Arthritis is a disorder that causes painful inflammation of the joints. An estimated 350 million people worldwide suffer from some form of arthritis, with 40 million of those cases right here in the United States. But despite its frequent occurrence, you may not realize that arthritis can sometimes be responsible for another painful joint condition: temporomandibular joint disorder, or TMD. That’s because TMD is a disorder of the joints too – the temporomandibular joints. Though TMD can be caused by many different things, many people don’t realize that arthritis could be the culprit.
It all starts with the jawbone. When the jawbone becomes affected by arthritis, there’s always a chance that the arthritis can spread to the temporomandibular joint. This inflammation can not only cause the pain and stiffness that’s all too common with TMD, but can also cause the bite to become misaligned as the cartilage breaks down. Another form of arthritis, rheumatoid arthritis, can even cause the teeth to become misaligned, which can also throw the rest of the jaw out of alignment.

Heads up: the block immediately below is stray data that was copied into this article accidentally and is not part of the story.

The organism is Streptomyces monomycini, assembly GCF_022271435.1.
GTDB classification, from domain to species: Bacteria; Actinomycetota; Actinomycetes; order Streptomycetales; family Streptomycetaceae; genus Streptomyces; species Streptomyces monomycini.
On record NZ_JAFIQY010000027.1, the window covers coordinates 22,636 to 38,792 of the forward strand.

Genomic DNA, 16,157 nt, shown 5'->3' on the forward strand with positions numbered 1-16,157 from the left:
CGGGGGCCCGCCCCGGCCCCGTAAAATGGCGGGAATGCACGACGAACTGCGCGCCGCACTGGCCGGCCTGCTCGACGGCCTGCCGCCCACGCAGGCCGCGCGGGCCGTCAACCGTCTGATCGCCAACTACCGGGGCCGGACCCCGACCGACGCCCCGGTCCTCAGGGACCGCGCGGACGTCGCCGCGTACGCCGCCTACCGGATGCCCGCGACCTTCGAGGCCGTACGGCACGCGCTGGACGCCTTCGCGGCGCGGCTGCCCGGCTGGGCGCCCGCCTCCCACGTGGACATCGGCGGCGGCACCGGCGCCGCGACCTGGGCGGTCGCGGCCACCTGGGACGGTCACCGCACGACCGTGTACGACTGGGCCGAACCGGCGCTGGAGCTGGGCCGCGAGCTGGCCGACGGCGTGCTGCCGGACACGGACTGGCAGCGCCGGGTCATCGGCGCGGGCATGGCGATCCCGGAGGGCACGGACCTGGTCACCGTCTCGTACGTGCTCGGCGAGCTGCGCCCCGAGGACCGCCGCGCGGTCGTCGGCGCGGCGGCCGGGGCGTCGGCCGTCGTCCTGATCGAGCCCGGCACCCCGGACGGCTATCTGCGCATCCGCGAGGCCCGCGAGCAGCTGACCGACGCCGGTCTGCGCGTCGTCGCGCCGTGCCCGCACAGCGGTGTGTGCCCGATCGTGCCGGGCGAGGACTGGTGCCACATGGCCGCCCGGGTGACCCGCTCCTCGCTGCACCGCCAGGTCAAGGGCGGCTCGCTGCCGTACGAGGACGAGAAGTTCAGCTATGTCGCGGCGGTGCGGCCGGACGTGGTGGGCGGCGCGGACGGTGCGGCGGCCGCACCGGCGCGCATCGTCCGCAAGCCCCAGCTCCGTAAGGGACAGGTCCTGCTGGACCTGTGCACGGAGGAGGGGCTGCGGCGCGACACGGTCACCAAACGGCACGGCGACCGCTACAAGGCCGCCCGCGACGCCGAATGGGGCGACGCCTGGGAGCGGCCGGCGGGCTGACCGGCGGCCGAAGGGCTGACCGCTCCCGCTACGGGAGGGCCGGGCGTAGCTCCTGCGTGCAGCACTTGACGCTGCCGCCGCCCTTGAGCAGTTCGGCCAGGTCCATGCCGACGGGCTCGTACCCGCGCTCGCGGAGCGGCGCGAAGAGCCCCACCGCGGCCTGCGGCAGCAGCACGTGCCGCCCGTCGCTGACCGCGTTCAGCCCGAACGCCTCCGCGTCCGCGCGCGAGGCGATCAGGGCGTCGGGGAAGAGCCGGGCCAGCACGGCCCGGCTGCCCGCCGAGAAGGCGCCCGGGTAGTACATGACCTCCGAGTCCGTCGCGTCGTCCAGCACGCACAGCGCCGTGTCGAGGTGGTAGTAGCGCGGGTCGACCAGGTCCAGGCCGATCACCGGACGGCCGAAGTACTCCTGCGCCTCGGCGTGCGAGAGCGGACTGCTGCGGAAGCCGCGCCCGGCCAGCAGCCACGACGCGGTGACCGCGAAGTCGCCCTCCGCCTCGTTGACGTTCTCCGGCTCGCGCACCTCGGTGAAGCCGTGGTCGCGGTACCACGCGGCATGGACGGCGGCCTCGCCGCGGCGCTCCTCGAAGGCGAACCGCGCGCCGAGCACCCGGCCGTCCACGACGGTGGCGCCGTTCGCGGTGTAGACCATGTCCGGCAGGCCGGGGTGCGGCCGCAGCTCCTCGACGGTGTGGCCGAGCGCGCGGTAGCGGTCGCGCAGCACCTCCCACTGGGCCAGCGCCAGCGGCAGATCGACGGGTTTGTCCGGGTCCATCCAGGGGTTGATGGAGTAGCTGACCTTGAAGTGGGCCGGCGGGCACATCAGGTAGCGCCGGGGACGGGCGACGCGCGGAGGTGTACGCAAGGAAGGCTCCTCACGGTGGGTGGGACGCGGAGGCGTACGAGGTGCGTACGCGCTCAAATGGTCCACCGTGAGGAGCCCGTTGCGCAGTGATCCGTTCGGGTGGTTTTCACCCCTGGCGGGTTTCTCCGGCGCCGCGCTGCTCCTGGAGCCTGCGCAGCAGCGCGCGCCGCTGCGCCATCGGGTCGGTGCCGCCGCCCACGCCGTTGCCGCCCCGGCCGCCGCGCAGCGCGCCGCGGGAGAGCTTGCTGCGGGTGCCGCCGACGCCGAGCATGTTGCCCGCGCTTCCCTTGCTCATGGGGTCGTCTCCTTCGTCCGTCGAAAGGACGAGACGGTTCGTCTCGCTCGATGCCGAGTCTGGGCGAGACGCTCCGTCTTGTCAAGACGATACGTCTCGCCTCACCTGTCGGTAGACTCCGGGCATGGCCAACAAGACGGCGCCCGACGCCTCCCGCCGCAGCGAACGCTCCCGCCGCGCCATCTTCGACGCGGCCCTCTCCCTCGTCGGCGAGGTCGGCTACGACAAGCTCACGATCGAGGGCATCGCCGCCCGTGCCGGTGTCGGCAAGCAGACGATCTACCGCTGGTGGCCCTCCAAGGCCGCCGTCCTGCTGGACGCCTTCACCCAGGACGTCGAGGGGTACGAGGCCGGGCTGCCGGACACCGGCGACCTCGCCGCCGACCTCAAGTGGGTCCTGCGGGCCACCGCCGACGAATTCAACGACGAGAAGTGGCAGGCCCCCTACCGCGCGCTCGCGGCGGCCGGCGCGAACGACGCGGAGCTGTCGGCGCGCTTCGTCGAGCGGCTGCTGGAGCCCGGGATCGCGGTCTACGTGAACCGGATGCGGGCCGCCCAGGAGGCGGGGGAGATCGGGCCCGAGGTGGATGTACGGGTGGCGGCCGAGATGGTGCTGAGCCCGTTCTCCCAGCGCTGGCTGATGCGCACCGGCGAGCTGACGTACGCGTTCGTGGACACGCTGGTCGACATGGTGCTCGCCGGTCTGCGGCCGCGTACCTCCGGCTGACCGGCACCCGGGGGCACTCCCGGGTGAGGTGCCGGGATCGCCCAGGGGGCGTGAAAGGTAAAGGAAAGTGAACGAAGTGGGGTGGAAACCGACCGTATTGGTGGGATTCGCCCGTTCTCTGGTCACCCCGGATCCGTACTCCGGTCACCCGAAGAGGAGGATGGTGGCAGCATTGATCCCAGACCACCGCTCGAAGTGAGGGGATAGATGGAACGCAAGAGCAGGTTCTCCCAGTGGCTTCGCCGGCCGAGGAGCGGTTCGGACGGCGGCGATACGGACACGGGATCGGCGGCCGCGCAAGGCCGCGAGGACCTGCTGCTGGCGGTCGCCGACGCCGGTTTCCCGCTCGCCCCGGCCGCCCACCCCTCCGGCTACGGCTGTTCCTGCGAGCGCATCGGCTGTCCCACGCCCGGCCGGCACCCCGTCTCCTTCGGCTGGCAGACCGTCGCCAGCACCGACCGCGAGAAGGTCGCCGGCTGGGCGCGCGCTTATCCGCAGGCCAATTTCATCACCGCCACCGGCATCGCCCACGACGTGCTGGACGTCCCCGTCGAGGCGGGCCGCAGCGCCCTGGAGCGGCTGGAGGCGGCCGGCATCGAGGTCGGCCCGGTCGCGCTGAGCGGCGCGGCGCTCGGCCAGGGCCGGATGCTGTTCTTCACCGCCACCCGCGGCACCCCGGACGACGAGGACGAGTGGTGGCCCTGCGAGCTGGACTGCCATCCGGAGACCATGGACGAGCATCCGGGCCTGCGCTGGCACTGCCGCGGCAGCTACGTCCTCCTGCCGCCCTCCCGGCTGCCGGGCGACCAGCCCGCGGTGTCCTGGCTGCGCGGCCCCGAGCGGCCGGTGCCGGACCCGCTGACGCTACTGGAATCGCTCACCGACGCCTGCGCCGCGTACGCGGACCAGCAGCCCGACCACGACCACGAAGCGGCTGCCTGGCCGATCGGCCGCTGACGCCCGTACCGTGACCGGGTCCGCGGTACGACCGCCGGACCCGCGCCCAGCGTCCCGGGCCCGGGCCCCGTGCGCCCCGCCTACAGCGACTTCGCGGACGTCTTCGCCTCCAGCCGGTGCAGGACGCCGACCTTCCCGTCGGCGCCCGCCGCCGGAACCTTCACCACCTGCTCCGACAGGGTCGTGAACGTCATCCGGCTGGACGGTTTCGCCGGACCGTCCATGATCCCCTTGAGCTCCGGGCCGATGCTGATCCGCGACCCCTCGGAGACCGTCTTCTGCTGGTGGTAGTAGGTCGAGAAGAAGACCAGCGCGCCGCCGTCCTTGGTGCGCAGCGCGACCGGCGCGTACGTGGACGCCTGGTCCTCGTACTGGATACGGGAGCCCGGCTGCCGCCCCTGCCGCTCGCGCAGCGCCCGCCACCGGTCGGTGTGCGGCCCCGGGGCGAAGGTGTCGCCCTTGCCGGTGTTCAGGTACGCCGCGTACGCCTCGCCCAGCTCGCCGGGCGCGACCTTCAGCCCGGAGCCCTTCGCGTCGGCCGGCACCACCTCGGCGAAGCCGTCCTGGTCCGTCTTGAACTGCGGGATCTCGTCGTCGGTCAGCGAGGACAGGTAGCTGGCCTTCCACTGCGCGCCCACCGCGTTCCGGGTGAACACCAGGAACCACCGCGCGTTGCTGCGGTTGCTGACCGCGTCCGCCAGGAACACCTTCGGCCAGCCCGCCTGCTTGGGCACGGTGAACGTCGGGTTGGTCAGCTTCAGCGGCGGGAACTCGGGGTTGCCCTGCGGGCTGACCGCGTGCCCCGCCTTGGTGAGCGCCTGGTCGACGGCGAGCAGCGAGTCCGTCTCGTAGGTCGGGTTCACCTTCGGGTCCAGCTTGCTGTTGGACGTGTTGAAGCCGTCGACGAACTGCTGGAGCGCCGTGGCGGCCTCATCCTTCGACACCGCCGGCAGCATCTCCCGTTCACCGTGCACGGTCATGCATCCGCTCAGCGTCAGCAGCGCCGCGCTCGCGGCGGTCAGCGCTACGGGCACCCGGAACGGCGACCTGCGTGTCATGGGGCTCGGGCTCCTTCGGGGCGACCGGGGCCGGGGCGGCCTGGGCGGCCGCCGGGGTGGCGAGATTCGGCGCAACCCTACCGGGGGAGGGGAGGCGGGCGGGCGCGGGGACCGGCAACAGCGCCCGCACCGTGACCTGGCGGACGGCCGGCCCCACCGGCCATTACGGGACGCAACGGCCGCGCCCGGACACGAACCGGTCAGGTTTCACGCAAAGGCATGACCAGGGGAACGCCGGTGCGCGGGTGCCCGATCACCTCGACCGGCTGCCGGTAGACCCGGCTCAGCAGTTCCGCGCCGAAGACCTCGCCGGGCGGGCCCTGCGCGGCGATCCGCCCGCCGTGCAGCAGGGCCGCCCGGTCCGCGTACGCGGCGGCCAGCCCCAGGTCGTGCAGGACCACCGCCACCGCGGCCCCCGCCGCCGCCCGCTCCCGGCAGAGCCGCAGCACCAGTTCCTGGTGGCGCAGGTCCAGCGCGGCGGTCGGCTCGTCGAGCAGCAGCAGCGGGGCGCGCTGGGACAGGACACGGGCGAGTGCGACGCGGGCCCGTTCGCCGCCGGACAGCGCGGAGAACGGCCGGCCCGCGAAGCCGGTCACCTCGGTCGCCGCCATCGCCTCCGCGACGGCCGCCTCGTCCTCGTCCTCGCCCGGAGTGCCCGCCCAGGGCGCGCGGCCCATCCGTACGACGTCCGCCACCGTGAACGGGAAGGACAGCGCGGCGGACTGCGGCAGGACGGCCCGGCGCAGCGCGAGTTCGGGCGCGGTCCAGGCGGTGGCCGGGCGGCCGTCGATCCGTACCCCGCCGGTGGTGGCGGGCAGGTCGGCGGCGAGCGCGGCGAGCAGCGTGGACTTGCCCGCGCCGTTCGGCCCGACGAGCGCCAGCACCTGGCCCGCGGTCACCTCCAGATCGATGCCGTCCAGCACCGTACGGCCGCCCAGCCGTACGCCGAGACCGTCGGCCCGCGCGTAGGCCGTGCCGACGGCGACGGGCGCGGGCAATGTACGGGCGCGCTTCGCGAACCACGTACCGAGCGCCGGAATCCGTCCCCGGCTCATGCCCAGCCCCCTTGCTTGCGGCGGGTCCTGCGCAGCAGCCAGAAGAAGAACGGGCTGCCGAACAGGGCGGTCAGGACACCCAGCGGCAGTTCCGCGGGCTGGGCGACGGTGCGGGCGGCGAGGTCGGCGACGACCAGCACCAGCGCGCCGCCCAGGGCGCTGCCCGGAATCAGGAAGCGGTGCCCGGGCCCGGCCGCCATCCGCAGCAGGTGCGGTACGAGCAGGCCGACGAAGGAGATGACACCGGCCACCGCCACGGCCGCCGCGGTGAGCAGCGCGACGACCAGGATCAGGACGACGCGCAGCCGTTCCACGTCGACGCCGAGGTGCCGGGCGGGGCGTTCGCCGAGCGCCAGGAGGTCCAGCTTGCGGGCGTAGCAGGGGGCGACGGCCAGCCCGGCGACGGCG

The good news is that arthritis-related TMD is often easily preventable. First and foremost, if you have been diagnosed with rheumatoid arthritis, make sure you stick to your prescribed RA medications, which can help prevent the spread of RA throughout your body and to the jaw or temporomandibular joint. If you already have RA or arthritis and it has already spread to the temporomandibular joint, don’t panic. Treatment options like neuromuscular dentistry can help realign the jaw and ease some of the pain and discomfort associated with TMD.
Just one more thing... Just because you don’t have arthritis yet doesn’t mean you’re in the clear. Did you know that grinding your teeth can indirectly cause arthritis in the temporomandibular joint? Known as bruxism, the grinding of your teeth wears away the cartilage in the temporomandibular joint, making it more susceptible to inflammatory conditions like TMD, and making it all the more important to treat TMD and bruxism immediately, before it has a chance to develop into arthritis.
If you would like to be evaluated for TMD or bruxism, please give Dr. Lederman’s office a call at 516-882-1764.